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Re: [css3-fonts] Case insensitivity of <family-name>

From: Simon Sapin <simon.sapin@kozea.fr>
Date: Mon, 28 Jan 2013 12:10:54 +0100
Message-ID: <51065CBE.5060402@kozea.fr>
To: John Daggett <jdaggett@mozilla.com>
CC: www-style list <www-style@w3.org>
Le 28/01/2013 01:41, John Daggett a écrit :
>> The point of my email was that <family-name> (that is, a non-generic
>> name) is not as well defined as <generic-family>. It’s said to be
>> case-insensitive, but not what kind. The part of css3-values about
>> pre-defined keywords applies to <generic-family> but not
>> <family-name>.
> Thanks for bringing this up Simon, I think it's an important case to
> consider. As Tab says, I think we should consider it after making a
> clear decision on how user-defined identifiers are handled.  But I
> think the answer is somewhat subtle, which is the point I'm guessing
> you were wondering about.
>
> The value of the 'font-family' property can contain (1) a font family
> name intended to match a platform font family or (2) an author-defined
> font family name used in @font-face rules or (3) a generic family.
> This makes it somewhat like the predefined vs. user-defined counter
> name case but with one important distinction - font family names can
> be matched using a localized name (e.g. "ヒラギノ角ゴ ProN"), something
> that is not user-defined.

(3) is covered by §3.1. "Pre-defined Keywords" of css3-values. (The 
current draft says ASCII CI.)

(2) is matching font-family properties with font-family descriptors of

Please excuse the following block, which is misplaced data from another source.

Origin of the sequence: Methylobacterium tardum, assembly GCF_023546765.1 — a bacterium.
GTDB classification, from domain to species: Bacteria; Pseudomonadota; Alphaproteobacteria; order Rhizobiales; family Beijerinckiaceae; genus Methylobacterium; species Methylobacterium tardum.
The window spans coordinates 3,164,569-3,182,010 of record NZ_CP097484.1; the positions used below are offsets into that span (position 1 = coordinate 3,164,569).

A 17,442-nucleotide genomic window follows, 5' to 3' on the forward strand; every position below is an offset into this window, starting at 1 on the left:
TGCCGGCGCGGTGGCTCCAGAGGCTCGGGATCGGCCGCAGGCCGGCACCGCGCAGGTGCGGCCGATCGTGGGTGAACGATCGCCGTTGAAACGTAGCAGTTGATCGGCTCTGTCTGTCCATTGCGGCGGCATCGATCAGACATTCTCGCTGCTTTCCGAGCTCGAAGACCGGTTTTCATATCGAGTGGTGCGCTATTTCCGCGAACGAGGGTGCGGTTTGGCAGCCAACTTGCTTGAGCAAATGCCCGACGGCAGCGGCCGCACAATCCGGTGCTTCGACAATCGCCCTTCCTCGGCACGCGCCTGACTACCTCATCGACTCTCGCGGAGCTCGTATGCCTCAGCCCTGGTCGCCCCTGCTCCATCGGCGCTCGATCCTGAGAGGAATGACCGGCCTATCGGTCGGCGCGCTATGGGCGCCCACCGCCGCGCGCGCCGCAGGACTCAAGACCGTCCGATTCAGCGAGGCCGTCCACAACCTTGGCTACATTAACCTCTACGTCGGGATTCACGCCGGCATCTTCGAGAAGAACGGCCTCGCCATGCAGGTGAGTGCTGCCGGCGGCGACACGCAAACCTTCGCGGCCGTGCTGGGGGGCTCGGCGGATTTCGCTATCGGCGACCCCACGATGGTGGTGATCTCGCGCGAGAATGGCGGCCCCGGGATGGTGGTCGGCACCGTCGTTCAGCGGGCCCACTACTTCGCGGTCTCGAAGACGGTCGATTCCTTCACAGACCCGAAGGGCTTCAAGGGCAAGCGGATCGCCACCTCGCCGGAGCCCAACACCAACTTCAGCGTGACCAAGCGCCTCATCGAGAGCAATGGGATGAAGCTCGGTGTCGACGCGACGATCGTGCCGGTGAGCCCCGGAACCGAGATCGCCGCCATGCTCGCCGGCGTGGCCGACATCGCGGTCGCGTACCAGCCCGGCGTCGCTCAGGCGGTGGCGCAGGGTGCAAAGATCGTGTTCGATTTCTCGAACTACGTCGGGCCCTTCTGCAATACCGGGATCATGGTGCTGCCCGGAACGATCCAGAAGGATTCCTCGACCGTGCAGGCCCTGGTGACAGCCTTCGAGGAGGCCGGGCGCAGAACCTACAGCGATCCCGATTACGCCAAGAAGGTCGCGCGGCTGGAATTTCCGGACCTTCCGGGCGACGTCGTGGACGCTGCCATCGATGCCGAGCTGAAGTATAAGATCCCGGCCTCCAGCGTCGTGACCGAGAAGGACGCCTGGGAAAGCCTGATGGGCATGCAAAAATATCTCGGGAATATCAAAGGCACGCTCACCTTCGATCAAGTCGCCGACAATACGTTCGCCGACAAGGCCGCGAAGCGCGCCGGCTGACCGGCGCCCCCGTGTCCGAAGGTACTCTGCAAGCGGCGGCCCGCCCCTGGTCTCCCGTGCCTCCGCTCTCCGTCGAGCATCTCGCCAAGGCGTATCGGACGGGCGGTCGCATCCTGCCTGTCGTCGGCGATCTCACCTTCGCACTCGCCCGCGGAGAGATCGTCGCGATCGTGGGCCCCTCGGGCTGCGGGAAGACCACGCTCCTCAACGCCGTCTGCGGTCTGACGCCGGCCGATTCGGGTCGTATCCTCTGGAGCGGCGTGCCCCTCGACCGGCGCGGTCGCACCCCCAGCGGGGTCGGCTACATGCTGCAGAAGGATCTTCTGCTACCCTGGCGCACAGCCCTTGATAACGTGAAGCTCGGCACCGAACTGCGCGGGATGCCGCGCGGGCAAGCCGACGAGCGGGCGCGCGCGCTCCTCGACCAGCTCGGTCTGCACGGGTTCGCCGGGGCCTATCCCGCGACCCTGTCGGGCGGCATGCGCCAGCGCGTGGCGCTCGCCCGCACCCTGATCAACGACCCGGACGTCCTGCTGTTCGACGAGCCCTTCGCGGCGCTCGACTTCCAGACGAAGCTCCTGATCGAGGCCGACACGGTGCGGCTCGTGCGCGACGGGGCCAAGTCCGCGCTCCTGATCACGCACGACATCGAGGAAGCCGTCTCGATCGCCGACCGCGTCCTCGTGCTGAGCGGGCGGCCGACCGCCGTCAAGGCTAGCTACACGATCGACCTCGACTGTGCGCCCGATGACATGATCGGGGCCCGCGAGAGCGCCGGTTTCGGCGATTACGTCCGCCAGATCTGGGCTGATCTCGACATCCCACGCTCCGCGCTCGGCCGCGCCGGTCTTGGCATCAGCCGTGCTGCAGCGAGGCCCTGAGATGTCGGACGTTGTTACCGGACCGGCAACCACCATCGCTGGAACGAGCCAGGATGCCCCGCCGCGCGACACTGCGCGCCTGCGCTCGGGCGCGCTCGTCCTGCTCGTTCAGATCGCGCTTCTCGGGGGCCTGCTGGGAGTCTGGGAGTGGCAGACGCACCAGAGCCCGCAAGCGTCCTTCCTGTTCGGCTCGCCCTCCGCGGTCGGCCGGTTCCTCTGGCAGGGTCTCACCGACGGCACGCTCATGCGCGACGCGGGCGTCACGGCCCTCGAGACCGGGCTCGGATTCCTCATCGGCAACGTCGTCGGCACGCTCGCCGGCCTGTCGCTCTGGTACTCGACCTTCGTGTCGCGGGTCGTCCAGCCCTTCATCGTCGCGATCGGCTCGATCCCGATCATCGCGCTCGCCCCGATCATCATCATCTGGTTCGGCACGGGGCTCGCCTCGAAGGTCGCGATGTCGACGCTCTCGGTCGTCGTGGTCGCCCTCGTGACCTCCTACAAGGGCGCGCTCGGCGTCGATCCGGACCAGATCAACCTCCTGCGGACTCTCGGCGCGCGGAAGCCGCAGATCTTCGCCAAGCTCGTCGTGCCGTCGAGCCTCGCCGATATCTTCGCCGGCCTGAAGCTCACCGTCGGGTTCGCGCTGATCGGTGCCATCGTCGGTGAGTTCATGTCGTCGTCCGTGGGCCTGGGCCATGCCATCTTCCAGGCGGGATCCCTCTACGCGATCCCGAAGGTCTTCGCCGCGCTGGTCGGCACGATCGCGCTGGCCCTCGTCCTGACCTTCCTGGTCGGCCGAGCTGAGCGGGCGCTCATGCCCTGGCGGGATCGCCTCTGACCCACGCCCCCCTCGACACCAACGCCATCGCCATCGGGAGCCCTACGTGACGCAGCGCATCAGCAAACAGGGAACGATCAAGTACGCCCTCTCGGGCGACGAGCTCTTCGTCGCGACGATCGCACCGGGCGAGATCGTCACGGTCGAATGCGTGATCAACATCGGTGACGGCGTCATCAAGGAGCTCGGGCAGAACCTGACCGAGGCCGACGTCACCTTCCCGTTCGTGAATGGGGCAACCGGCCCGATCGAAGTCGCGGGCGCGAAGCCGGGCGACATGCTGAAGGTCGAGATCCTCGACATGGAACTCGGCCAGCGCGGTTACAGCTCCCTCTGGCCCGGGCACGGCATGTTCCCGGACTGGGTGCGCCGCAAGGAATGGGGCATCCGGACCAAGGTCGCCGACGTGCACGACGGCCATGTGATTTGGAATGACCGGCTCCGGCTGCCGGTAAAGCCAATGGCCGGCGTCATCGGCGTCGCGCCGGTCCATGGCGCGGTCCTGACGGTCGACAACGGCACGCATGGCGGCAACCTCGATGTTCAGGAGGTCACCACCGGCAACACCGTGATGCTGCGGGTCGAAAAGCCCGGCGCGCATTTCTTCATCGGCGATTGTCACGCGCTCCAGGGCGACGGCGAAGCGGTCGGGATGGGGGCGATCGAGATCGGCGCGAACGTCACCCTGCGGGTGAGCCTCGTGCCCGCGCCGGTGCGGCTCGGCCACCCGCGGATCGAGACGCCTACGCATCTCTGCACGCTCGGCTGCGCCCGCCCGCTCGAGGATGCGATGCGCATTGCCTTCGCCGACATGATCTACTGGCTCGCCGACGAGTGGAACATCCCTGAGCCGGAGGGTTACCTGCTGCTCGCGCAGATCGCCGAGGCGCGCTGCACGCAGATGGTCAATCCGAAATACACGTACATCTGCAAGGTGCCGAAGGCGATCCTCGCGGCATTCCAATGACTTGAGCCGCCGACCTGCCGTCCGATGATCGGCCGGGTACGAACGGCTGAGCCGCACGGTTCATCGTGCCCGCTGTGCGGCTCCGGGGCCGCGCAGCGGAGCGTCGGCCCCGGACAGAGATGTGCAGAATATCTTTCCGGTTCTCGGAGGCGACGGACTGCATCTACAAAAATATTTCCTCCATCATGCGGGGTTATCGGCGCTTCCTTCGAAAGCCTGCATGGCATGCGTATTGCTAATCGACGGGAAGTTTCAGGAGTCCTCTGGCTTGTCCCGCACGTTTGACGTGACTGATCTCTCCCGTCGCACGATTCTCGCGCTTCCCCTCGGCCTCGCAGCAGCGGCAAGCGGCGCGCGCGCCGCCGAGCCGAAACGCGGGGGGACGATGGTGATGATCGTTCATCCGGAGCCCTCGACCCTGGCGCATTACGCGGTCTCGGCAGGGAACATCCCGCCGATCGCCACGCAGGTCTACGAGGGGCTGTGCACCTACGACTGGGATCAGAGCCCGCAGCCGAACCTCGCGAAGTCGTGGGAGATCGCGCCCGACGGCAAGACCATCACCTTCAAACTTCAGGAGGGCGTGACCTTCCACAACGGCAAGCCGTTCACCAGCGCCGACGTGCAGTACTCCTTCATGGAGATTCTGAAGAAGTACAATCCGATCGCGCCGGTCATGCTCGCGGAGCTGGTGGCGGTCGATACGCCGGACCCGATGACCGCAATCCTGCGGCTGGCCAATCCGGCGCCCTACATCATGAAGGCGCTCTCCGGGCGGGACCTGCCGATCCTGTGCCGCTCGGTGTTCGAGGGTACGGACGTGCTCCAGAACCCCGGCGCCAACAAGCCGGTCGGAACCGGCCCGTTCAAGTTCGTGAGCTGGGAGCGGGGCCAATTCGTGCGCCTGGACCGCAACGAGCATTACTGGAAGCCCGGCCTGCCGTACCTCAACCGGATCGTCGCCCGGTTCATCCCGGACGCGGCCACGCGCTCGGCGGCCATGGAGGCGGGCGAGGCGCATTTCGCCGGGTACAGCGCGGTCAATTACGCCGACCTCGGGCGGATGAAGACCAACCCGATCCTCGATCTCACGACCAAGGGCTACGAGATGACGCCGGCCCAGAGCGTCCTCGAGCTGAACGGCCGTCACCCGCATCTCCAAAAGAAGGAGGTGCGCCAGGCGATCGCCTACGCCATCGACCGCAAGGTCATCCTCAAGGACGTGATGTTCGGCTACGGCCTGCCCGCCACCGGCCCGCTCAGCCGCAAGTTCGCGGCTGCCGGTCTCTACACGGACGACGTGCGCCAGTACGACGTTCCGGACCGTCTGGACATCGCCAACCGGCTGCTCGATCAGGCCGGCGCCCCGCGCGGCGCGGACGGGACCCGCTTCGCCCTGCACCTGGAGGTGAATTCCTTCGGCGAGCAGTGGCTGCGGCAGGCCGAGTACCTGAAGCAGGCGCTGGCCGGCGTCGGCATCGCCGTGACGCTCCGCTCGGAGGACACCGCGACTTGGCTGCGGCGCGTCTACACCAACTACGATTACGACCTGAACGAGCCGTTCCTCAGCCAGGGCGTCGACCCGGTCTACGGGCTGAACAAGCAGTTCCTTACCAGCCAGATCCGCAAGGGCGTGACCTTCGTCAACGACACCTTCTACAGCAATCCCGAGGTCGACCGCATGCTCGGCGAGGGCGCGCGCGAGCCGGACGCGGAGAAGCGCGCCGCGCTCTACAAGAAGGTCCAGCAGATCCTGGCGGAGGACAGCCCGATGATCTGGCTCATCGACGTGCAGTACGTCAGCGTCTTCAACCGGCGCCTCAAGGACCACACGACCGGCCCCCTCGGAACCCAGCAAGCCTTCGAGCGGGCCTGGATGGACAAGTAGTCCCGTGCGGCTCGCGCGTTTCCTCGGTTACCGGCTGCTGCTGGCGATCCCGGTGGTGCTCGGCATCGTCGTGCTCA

@font-face rules. Both are under the UA’s control, so it makes sense to 
use the same rules as other user-defined identifiers. (Whatever these 
rules end up being.)

(1) is, as you say, more subtle. I don’t know much about font 
subsystems. Are UAs expected to get a list of all fonts available on the 
system, all variants of their family names, and do the matching themselves?


> In this case I think Unicode caseless matching *is* appropriate (i.e.
> C+F rules, no normalization or locale-dependent matching rules) and,
> as such, needs to be defined somewhere explicitly so other specs can
> reference it.  As with all CSS keywords, generic keywords should
> however be matched using ASCII case insensitive matching (i.e. silly
> things like a name containing a long-S in 'sans-serif' shouldn't
> match).  Some will groan that this is terribly inconsistent but for
> authors I doubt this matters - generic keywords will match as they
> always have and localized family names (which many browsers don't
> support properly today) will be handled consistently.


-- 
Simon Sapin
Received on Monday, 28 January 2013 11:11:18 GMT

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